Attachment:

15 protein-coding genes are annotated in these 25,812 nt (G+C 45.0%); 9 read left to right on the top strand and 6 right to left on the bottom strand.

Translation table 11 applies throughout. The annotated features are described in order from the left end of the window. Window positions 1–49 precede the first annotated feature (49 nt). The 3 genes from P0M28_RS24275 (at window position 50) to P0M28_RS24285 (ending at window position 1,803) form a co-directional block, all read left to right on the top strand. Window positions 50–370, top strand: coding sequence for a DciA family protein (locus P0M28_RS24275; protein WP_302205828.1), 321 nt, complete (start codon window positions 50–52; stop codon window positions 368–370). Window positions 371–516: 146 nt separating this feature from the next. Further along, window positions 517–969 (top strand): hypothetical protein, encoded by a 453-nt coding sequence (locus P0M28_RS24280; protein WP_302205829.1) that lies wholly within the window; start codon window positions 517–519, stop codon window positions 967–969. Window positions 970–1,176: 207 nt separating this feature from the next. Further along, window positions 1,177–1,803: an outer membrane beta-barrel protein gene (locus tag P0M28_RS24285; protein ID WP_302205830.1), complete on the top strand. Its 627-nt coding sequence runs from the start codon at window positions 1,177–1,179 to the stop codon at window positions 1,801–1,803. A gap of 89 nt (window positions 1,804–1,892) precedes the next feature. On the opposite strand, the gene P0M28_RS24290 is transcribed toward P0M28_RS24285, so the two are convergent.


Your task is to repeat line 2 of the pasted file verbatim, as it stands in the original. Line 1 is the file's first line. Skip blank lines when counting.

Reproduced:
Translation table 11 applies throughout. The annotated features are described in order from the left end of the window. Window positions 1–49 precede the first annotated feature (49 nt). The 3 genes from P0M28_RS24275 (at window position 50) to P0M28_RS24285 (ending at window position 1,803) form a co-directional block, all read left to right on the top strand. Window positions 50–370, top strand: coding sequence for a DciA family protein (locus P0M28_RS24275; protein WP_302205828.1), 321 nt, complete (start codon window positions 50–52; stop codon window positions 368–370). Window positions 371–516: 146 nt separating this feature from the next. Further along, window positions 517–969 (top strand): hypothetical protein, encoded by a 453-nt coding sequence (locus P0M28_RS24280; protein WP_302205829.1) that lies wholly within the window; start codon window positions 517–519, stop codon window positions 967–969. Window positions 970–1,176: 207 nt separating this feature from the next. Further along, window positions 1,177–1,803: an outer membrane beta-barrel protein gene (locus tag P0M28_RS24285; protein ID WP_302205830.1), complete on the top strand. Its 627-nt coding sequence runs from the start codon at window positions 1,177–1,179 to the stop codon at window positions 1,801–1,803. A gap of 89 nt (window positions 1,804–1,892) precedes the next feature. On the opposite strand, the gene P0M28_RS24290 is transcribed toward P0M28_RS24285, so the two are convergent.